31 January 2017

Women’s March and Global Gag rule – first takeaways of an eventful January 2017

2017 has taken an eventful start when it comes to women’s and sexual and reproductive rights, to say the least. The Women’s March made history as more than four million people across the globe took the streets against the newly elected Donald Trump and in solidarity with those fighting for women's rights and social justice around the world. Not more than 2 days later, on his first day into office, the new president reinstated the Abortion ‘Global Gag Rule’. We summarized some take-aways from these important events.

1. Unfortunately, we cannot take hard-won women’s, sexual or reproductive rights for granted. Trump only needed a few hours in office to reinstate the anti-choice ‘gag rule’. In the Bush-era, the policy resulted in more than 20 developing countries in Asia, Africa, and the Middle East losing access to contraceptives provided by the US. The new rule under Trump goes even further than previous GGRs, affecting US funding for global health and not ‘just’ family planning. For the first time ever the rule hence also targets international organizations who work on any U.S. funded global health program, including HIV/AIDS prevention and treatment, maternal and child health, and Zika programs. IPPF and others in our sector will lose millions of dollars due to the reinstatement.

The continued rise of nationalism and populism across the globe, including in Europe, shows that sexual and reproductive health and rights are hard-won rights and we have to be cautious. As Françoise Girard of the International Women’s Health Coalition rightly stated in response to the USA’ administration decision, “Women’s rights—and in particular reproductive rights—often act like a ‘canary in the coal mine’ of human rights. When the overall danger to human rights is not clear to most observers, feminist activists see the first signs of what is to come.”

2. We can mobilise around gender and SRHR issues. Sometimes the international policy and advocacy work a lot of our organisations do can feel disconnected from the grassroots. Last year’s mass mobilisation around the abortion ban in Poland, and the by now historic ‘Women’s March on Washington’ shows that people very much care about these issues and can still take the street to show that solidarity. Women’s marches took place on every continent, all happening in a peaceful and non-violent way. Organisers immediately also made clear this is not a one-off event, and launched a new campaign: 10 Actions for the first 100 Days. Solidarity and feeling united with millions of people defending women’s rights around the world is definitely a key outcome of the march.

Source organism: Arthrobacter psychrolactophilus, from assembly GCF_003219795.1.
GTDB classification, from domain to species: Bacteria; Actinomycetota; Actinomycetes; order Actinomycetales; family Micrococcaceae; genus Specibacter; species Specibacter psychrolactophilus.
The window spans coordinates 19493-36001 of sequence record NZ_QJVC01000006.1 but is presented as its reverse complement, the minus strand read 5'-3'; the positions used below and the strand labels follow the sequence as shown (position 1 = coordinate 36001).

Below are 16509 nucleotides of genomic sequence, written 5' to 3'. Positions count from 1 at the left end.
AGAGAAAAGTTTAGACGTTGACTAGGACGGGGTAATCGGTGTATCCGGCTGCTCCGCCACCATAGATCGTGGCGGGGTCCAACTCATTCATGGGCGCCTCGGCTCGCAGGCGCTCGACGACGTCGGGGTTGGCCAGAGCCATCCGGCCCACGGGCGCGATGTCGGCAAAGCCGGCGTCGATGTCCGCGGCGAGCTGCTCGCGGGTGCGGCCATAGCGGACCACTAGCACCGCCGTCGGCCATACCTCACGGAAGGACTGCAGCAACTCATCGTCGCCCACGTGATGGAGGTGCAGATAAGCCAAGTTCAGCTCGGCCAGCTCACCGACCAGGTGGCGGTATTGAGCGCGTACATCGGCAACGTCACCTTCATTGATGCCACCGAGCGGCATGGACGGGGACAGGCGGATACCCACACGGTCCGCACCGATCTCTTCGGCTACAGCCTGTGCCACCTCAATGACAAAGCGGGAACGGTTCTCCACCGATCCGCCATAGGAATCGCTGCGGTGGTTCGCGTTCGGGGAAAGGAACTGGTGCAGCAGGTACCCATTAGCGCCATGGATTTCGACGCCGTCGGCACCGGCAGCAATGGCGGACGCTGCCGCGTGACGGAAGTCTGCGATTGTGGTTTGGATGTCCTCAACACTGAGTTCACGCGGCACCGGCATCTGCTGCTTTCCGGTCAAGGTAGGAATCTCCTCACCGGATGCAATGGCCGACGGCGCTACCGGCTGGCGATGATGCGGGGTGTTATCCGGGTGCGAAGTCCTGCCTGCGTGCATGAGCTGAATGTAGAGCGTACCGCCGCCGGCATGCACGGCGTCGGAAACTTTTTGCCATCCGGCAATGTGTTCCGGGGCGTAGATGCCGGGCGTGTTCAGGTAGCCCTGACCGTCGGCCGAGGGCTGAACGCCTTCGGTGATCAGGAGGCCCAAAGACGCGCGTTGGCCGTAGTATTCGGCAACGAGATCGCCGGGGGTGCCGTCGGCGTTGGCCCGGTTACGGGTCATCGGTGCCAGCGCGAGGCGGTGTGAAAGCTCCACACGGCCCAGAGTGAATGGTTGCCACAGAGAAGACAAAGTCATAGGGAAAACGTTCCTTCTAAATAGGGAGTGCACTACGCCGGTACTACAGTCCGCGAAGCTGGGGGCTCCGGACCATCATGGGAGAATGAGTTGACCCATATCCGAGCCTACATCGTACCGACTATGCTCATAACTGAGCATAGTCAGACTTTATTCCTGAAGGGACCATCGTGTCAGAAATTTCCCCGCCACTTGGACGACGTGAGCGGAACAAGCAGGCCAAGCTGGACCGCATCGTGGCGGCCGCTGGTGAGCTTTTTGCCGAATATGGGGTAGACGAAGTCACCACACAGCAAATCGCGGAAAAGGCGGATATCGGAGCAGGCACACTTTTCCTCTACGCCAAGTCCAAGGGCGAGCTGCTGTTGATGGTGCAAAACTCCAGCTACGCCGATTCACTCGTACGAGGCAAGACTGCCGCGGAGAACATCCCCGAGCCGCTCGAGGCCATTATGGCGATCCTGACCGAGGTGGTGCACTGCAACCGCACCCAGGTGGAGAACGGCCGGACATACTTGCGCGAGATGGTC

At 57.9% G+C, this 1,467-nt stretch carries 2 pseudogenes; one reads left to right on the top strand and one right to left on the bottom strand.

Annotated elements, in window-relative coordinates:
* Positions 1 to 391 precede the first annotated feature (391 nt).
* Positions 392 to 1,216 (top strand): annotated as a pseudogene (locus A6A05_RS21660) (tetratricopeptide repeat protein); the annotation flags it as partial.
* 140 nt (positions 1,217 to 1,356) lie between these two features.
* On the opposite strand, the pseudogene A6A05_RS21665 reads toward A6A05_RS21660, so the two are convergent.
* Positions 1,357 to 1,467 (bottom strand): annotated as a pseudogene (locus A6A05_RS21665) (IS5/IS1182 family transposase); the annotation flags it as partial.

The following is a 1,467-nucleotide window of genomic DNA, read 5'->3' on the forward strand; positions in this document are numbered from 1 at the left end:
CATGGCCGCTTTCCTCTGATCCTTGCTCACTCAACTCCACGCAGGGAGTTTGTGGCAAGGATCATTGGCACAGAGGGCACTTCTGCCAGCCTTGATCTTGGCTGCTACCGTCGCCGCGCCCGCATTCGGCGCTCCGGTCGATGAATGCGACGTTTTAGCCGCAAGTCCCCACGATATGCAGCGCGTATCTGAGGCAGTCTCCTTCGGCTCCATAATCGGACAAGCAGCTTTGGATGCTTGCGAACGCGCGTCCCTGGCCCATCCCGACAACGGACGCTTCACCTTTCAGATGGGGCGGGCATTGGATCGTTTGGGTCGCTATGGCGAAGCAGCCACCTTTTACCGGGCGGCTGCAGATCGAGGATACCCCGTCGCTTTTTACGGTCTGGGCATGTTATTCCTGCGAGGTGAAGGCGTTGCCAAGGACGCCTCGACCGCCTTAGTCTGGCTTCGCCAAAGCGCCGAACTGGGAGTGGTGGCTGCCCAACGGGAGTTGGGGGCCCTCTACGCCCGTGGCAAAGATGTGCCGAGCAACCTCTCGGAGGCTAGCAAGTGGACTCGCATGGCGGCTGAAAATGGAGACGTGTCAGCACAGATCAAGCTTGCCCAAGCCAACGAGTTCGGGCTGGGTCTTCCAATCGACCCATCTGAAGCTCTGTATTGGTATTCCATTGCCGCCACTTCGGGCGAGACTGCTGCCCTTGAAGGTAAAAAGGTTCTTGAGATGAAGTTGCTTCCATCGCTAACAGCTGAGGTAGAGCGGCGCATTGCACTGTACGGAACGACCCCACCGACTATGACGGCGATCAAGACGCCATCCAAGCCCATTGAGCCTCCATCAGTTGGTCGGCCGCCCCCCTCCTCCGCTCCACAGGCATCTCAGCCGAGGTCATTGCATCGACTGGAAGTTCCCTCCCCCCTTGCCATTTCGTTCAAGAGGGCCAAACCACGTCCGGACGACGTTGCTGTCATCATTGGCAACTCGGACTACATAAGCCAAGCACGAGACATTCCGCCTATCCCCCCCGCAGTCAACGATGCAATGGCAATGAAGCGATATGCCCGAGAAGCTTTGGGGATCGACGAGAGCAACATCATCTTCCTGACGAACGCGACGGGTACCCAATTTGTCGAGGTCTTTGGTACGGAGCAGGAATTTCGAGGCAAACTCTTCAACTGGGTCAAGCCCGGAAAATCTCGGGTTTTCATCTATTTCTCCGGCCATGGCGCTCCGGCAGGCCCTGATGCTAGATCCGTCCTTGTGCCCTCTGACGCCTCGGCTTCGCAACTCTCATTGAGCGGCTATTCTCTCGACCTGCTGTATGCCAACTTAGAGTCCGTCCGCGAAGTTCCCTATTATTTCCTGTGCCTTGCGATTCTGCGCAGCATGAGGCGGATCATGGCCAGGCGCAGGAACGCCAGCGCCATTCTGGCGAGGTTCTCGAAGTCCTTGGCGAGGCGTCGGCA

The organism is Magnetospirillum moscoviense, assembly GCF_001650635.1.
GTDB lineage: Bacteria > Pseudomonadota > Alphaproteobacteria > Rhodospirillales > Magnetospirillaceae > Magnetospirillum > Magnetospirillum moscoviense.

3. We have to believe in a silver lining. The re-introduction of the global gag rule immediately caused a lot of outrage, and not just within the SRHR community. People who before had never heard about the issue, now read and shared information about the impact of the policy and the importance of the right for choice.3.

In response also, other decision-makers have spoken out about the need to now step up efforts to safeguard and advance sexual and reproductive health and rights. The day after the announcement on the Global gag rule, the Dutch Government already responded by announcing that they would create a pooled funding mechanism for abortion contraception, and reproductive health information. The Dutch Minister of Foreign Affairs Lilianne Ploumen launched the She Decides, Global Fundraising initiative, which will be managed by EuroNGOs member Rutgers. Further, the Belgian Minister for Development Cooperation De Croo responded that Belgium will host an international conference to get further support for the fund. Similar to initiatives that followed the gag rule under the Bush administration, the purpose would be to compensate the financial setback as much as possible. Both Ministers announced that they’ll be talking to other governments, organisations and business over the course of the coming weeks to find support for the idea. 

 

We hope that apart from increasing development finances, countries will also be championing these issues within diplomatic efforts. This is the time for Europe to step-up its game, and walk the talk. We are definitely hopeful for what will follow, and will support the fight of our member organisations and the gains made for SRHR in the past years.